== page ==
SetSail’s product starts by taking existing customer interactions, automatically capturing and enriching the data, and recording that back into your CRM system to create a solid foundation to build on. Their custom machine learning model peels back the layers on the data to identify and measure the real customer buying signals – such as interactions with key personas on particular topics like pricing or security. This helps companies move beyond basic activity metrics and rep-reported measures, gaining visibility into real deal progress. SetSail translates the best practices utilized by an organization’s top reps into a simple point-based sales incentive program. It even tracks performance and handles the payments. As clients’ business objectives evolve, the SetSail system evolves with them, providing a customized incentive plan (including SPIFs) that meets each team’s ideal sales motion. 

The context

Sales organizations are struggling as teams move to distributed models and reps are faced with a litany of choices each day on where to focus their time. In the last 5 years, sales ramp-up times, attrition rates, and the number of reps missing quota have grown tremendously. On top of this, sales leader tenure is down to just 18 months, leaving leaders scrambling to drive sales productivity gains on their own.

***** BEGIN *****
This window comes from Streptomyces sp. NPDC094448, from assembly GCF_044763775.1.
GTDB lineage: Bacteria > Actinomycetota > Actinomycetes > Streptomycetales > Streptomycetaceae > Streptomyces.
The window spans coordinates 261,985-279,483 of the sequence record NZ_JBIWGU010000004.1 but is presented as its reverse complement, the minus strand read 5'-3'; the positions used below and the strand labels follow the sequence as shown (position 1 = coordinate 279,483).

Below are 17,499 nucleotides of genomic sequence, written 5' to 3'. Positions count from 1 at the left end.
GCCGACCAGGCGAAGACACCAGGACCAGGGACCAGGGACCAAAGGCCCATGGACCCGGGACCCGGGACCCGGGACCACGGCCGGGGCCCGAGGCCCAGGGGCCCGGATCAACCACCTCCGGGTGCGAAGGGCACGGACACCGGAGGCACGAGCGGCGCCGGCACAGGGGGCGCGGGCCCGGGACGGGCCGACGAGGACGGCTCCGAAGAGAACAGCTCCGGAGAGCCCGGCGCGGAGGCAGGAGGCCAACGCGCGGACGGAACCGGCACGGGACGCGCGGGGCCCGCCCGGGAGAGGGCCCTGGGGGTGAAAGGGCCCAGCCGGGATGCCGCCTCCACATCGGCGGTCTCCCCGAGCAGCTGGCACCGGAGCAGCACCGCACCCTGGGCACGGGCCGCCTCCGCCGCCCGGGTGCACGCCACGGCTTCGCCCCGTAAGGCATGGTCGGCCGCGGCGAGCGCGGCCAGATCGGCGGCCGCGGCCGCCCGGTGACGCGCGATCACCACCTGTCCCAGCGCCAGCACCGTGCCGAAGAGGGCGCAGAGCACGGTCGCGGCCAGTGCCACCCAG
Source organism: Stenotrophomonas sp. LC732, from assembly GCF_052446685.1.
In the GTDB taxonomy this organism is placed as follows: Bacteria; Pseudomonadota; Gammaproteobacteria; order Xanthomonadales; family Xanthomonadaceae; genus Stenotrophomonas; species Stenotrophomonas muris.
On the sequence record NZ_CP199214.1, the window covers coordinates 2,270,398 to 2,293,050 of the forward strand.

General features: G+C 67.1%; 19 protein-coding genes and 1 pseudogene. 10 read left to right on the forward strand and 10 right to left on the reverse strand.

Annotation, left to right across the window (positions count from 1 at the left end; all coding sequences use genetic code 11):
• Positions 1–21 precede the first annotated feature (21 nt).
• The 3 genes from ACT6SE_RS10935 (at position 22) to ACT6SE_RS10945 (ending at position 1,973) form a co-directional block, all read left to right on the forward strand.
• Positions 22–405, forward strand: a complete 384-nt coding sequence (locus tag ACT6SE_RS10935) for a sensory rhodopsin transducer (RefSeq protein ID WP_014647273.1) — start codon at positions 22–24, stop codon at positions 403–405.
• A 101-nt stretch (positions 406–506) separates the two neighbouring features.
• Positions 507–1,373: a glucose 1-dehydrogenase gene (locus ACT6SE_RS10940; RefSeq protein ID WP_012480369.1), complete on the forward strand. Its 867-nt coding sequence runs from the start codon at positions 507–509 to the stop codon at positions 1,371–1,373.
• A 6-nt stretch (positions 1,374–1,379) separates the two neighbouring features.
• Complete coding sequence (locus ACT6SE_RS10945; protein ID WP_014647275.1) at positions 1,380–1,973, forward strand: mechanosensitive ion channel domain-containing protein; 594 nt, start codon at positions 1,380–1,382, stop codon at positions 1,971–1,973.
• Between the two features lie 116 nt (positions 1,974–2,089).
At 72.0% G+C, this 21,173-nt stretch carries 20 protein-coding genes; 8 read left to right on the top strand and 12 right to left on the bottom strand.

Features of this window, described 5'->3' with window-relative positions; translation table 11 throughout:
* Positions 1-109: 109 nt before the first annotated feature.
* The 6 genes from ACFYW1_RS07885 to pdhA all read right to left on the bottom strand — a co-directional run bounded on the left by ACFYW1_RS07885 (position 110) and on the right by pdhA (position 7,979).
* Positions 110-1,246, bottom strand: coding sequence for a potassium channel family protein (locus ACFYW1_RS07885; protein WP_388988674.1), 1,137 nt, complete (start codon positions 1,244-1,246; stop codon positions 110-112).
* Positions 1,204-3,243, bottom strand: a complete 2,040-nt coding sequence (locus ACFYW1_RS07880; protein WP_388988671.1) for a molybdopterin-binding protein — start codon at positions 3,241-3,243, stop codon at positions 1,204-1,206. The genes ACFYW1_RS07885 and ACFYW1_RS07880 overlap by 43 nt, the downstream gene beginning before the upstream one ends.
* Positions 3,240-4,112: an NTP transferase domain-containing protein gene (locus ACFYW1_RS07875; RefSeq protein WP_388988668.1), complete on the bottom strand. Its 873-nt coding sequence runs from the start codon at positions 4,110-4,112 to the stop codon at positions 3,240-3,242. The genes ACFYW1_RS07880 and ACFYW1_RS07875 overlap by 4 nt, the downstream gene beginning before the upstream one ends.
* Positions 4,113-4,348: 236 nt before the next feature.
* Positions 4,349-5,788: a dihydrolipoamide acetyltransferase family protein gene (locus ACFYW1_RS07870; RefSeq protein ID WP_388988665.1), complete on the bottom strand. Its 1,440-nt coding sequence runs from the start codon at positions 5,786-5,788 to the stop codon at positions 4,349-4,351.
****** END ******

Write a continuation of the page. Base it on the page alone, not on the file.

Why were obsessed 

SetSail is a first-of-its-kind Sales Behavior Management Platform that identifies best practices and helps leaders incentivize those best practices across their team at scale. SetSail is blazing a trail in delivering innovation that’s unlocking sales productivity and business growth for their clients. It’s truly a game changer.

Get involved

Turn your sales data into better productivity for your team today. Check out SetSail now to get started.

We believe culture, diversity, and operational excellence are a key part of building truly great companies. Learn more at www.operatorcollective.com or on Twitter and LinkedIn.

Simply binding: Why we’re crazy about Ironclad

The company: Ironclad

Ironclad is a digital contracting platform that industry leaders like L’Oréal, Mastercard, and Dropbox rely on to enable agile, collaborative, and data-driven contracting. By streamlining contract workflows from requests to approvals to storage, Ironclad creates a single source of truth for contracts and data. It is the only platform that handles every type of contract, no matter the use case or complexity.